What else can you do to prevent swollen hands?
Let’s take a look at some things you can do to help prevent or relieve swelling in hands.
Relaxing your arms when walking
Try to keep your arms relaxed – don’t clench your hands, keep them slightly open. Regularly stretch your hands and as suggested above rotate your hands in small circles.
Hands Up Hands High
This is a great saying to remember once you notice your hands swelling. Don’t forget to raise your hands above your heart or even your head. Movement is the key thing here.
Using walking poles
Have you considered using walking poles? Holding the poles will help you by using your muscles, and the action required will also raise your hands high, thus helping to keep your blood flowing. It is said that walking with poles is a great workout – much better for you than it looks.
Squeezing a stress ball
If walking with poles is not an attractive alternative to you, why not carry a small stress ball, and gently squeeze it from time to time, swapping hands as you go. This will assist your muscles working too and the movement should get your blood flowing.
Make sure you remove rings before you set off if your hands swell often. You don’t want to cause circulation issues to the tips of your fingers. If you do insist on wearing them, will they fit snugly on one of your other fingers? Or why not attach them to a chain? If they are at home they should be safer too and won’t get lost and never found.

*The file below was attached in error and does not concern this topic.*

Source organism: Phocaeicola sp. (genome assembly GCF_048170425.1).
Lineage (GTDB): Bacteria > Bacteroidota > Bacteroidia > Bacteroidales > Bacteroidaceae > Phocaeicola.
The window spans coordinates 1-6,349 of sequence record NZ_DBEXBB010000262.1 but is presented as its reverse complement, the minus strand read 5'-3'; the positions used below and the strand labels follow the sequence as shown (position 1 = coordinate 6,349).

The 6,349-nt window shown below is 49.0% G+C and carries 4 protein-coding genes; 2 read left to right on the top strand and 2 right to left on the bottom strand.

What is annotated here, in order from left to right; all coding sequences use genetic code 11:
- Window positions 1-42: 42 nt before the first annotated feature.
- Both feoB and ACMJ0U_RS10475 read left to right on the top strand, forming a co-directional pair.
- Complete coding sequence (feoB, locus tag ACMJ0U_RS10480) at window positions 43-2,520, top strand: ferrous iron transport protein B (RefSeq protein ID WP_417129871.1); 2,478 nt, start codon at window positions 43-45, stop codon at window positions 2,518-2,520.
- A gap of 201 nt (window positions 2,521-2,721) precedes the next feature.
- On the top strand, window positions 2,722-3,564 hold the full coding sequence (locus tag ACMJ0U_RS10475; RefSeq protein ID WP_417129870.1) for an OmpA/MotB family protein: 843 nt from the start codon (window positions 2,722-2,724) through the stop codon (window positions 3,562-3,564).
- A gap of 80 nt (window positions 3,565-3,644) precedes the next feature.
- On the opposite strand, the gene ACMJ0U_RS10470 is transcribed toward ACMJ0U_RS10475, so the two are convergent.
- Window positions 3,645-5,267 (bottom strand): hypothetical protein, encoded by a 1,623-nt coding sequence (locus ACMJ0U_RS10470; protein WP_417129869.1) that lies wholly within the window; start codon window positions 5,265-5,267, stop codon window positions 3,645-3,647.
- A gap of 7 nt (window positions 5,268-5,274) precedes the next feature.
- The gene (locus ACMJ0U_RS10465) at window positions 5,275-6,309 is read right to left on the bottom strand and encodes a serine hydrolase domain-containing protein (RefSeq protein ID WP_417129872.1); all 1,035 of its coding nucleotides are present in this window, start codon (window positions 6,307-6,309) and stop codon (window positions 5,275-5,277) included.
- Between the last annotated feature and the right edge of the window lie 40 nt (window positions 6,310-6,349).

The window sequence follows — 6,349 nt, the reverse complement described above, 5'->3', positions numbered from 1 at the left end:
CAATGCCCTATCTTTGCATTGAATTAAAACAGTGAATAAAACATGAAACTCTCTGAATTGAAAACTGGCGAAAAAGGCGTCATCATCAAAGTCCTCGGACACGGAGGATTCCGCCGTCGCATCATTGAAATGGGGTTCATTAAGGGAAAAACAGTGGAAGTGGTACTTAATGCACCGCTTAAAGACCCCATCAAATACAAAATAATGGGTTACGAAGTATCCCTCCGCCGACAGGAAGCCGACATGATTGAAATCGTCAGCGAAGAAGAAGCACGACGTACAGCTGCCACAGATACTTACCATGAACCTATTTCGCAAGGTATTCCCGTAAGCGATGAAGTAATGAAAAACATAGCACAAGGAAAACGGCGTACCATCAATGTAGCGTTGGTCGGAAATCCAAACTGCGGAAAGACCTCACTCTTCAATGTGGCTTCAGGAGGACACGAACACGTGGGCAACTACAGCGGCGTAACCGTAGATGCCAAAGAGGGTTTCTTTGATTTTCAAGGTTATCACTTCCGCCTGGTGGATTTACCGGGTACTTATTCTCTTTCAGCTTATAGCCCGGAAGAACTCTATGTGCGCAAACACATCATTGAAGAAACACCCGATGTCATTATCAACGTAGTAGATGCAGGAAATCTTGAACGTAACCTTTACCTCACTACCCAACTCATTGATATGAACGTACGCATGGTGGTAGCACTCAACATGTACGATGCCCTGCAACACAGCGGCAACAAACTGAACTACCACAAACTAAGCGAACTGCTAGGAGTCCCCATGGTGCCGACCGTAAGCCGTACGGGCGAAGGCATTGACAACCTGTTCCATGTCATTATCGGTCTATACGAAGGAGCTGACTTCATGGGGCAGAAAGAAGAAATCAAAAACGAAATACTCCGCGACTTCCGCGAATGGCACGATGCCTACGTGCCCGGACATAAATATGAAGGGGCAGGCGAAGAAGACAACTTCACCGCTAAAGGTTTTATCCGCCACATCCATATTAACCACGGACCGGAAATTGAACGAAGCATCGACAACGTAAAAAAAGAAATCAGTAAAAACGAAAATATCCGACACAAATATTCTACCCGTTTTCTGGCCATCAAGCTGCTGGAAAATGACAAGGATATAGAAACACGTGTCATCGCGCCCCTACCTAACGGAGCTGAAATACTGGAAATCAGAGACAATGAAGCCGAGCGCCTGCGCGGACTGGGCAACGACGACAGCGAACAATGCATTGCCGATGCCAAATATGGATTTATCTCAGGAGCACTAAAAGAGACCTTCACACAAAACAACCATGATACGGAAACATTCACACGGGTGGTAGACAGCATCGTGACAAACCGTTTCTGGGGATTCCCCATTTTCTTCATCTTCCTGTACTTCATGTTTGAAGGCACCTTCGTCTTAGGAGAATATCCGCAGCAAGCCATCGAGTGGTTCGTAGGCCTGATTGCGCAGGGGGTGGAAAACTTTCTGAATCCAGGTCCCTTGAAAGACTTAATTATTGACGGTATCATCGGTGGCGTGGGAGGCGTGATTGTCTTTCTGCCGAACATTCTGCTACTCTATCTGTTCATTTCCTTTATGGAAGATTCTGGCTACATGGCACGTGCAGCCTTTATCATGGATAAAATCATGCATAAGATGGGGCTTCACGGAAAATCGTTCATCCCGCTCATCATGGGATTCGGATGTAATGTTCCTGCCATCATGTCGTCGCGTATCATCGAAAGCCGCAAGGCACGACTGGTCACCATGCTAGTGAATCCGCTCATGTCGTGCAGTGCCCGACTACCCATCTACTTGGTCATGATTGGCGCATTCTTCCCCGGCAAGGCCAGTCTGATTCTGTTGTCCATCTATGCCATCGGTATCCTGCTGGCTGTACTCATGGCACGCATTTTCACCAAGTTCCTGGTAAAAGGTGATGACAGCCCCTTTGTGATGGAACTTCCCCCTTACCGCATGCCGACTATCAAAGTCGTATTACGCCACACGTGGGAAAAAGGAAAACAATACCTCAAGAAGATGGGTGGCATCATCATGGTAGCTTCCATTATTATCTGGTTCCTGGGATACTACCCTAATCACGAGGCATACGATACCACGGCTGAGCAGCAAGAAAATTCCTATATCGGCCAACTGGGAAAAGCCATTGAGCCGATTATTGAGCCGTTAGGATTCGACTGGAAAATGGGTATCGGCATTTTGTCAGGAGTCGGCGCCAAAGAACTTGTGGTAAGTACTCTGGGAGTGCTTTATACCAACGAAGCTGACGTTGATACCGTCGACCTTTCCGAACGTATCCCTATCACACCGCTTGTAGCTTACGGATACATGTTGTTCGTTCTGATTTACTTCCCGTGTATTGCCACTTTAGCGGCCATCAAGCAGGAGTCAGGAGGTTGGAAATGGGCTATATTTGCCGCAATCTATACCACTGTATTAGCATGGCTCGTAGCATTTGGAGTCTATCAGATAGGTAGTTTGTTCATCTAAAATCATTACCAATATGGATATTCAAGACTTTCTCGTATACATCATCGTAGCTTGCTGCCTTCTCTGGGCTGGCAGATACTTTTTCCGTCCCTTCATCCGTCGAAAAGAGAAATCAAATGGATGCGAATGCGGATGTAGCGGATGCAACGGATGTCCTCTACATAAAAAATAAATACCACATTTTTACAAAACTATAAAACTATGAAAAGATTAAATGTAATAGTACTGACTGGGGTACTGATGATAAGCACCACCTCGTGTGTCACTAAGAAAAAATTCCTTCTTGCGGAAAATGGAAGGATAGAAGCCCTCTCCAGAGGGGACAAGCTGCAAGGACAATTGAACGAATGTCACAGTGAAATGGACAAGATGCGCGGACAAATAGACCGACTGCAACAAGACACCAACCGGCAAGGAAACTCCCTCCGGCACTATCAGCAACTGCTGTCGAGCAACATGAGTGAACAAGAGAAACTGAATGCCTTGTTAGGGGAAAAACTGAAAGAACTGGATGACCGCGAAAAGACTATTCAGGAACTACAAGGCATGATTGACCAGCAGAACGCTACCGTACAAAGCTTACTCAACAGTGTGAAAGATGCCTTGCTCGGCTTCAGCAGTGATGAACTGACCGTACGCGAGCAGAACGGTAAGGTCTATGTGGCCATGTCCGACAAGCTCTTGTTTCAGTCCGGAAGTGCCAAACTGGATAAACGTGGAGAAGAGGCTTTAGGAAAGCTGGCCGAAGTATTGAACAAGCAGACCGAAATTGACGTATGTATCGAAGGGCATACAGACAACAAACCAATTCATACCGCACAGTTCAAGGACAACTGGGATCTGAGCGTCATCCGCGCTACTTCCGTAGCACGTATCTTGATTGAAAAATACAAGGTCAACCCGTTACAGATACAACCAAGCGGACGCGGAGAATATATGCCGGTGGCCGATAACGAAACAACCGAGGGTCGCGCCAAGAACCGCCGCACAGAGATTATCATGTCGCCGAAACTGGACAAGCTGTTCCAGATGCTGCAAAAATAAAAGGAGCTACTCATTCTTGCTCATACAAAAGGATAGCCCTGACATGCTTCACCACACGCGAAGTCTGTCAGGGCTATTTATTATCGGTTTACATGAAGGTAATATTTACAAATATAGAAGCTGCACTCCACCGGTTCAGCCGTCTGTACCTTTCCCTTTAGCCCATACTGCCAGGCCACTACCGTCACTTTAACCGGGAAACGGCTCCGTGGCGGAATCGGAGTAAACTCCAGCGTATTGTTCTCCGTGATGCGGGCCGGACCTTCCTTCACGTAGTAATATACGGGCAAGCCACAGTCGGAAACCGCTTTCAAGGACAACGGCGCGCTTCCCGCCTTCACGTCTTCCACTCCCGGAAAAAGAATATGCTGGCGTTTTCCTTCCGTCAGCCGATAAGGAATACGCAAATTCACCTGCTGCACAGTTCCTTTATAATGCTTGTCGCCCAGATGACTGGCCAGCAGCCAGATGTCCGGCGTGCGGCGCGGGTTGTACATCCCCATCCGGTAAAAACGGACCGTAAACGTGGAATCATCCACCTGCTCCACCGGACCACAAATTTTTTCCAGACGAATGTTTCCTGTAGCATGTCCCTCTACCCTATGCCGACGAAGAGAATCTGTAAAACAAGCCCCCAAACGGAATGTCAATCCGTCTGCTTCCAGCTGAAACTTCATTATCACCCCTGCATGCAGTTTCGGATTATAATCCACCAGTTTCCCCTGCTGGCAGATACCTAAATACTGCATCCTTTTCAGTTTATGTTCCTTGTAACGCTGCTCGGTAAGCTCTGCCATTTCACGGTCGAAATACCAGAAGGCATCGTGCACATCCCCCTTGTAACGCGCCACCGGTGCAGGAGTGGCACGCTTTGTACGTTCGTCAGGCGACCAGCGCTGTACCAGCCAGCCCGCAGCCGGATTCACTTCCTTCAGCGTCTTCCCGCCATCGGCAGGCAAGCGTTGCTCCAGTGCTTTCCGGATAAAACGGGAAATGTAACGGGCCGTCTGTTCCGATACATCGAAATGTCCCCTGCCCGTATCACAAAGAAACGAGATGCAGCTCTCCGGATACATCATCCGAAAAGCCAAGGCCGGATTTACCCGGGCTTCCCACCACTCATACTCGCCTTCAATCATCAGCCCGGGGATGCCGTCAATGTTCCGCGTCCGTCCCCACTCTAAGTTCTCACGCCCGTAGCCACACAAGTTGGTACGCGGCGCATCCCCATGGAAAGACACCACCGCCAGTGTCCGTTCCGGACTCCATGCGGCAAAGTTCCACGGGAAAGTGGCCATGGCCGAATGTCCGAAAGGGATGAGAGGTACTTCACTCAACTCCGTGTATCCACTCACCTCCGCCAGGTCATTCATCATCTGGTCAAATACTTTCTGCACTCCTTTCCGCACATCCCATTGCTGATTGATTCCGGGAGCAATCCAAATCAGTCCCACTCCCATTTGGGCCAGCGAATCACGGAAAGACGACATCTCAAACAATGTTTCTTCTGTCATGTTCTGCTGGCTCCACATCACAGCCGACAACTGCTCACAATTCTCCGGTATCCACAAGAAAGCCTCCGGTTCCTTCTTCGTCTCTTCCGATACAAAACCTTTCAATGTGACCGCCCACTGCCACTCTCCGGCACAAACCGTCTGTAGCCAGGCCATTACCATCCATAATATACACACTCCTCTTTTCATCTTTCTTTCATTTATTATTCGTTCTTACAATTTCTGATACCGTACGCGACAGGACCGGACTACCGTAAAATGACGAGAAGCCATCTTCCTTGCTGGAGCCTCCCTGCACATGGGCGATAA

You may want to also wear watches and any smart fitness bands slightly higher on your arm. You will probably have to loosen them a notch to do so.
Timing your walk for a cooler part of the day
Of course the easiest thing you can do is to go out at a cooler part of the day, although this may not always be practical. But if the heat does cause you an issue, would you be able to rise an hour earlier each day during the warmer months in order to get your walks in at a time that will cause you the least discomfort? A bit of change in your daily routine could go a long way to help you.
Conclusion – Why do my hands swell when walking?
As we’ve seen there are several reasons for your hands swelling when walking. The best things is not to be too concerned but to keep moving your hands, holding them up above your head for a while in and squeezing them order to get blood pumping .